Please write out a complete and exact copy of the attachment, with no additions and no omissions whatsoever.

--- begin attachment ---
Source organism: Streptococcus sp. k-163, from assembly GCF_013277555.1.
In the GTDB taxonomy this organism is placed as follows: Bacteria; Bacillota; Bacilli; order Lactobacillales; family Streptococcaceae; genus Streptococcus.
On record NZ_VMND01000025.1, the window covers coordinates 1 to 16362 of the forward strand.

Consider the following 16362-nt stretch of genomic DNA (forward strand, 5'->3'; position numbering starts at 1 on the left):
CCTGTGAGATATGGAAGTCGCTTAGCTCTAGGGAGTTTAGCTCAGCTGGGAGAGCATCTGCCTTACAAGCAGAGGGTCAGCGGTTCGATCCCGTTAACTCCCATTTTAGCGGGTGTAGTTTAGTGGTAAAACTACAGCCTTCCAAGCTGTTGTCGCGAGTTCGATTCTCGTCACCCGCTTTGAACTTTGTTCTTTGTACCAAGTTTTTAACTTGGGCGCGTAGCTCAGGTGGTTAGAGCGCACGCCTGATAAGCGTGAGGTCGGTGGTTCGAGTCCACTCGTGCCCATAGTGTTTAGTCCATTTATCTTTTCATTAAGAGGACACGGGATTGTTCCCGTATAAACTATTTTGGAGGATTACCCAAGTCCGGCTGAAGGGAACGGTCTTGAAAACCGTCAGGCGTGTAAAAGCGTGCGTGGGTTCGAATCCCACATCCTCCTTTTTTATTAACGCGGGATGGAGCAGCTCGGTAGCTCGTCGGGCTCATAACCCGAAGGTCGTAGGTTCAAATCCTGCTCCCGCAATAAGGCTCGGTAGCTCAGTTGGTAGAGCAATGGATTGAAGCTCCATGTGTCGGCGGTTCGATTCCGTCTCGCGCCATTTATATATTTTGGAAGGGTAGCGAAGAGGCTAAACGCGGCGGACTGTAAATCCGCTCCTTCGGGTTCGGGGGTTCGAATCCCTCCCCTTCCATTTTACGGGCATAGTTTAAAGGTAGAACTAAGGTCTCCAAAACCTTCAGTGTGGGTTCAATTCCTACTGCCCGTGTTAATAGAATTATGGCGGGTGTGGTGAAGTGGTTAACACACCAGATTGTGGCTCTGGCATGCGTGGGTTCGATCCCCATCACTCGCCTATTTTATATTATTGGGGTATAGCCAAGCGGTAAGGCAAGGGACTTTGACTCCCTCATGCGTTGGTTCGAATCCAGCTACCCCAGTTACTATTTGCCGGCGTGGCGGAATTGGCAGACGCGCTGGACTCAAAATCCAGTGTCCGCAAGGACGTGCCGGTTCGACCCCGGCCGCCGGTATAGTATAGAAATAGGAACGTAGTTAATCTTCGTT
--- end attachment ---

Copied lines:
Source organism: Streptococcus sp. k-163, from assembly GCF_013277555.1.
In the GTDB taxonomy this organism is placed as follows: Bacteria; Bacillota; Bacilli; order Lactobacillales; family Streptococcaceae; genus Streptococcus.
On record NZ_VMND01000025.1, the window covers coordinates 1 to 16362 of the forward strand.

Consider the following 16362-nt stretch of genomic DNA (forward strand, 5'->3'; position numbering starts at 1 on the left):
CCTGTGAGATATGGAAGTCGCTTAGCTCTAGGGAGTTTAGCTCAGCTGGGAGAGCATCTGCCTTACAAGCAGAGGGTCAGCGGTTCGATCCCGTTAACTCCCATTTTAGCGGGTGTAGTTTAGTGGTAAAACTACAGCCTTCCAAGCTGTTGTCGCGAGTTCGATTCTCGTCACCCGCTTTGAACTTTGTTCTTTGTACCAAGTTTTTAACTTGGGCGCGTAGCTCAGGTGGTTAGAGCGCACGCCTGATAAGCGTGAGGTCGGTGGTTCGAGTCCACTCGTGCCCATAGTGTTTAGTCCATTTATCTTTTCATTAAGAGGACACGGGATTGTTCCCGTATAAACTATTTTGGAGGATTACCCAAGTCCGGCTGAAGGGAACGGTCTTGAAAACCGTCAGGCGTGTAAAAGCGTGCGTGGGTTCGAATCCCACATCCTCCTTTTTTATTAACGCGGGATGGAGCAGCTCGGTAGCTCGTCGGGCTCATAACCCGAAGGTCGTAGGTTCAAATCCTGCTCCCGCAATAAGGCTCGGTAGCTCAGTTGGTAGAGCAATGGATTGAAGCTCCATGTGTCGGCGGTTCGATTCCGTCTCGCGCCATTTATATATTTTGGAAGGGTAGCGAAGAGGCTAAACGCGGCGGACTGTAAATCCGCTCCTTCGGGTTCGGGGGTTCGAATCCCTCCCCTTCCATTTTACGGGCATAGTTTAAAGGTAGAACTAAGGTCTCCAAAACCTTCAGTGTGGGTTCAATTCCTACTGCCCGTGTTAATAGAATTATGGCGGGTGTGGTGAAGTGGTTAACACACCAGATTGTGGCTCTGGCATGCGTGGGTTCGATCCCCATCACTCGCCTATTTTATATTATTGGGGTATAGCCAAGCGGTAAGGCAAGGGACTTTGACTCCCTCATGCGTTGGTTCGAATCCAGCTACCCCAGTTACTATTTGCCGGCGTGGCGGAATTGGCAGACGCGCTGGACTCAAAATCCAGTGTCCGCAAGGACGTGCCGGTTCGACCCCGGCCGCCGGTATAGTATAGAAATAGGAACGTAGTTAATCTTCGTT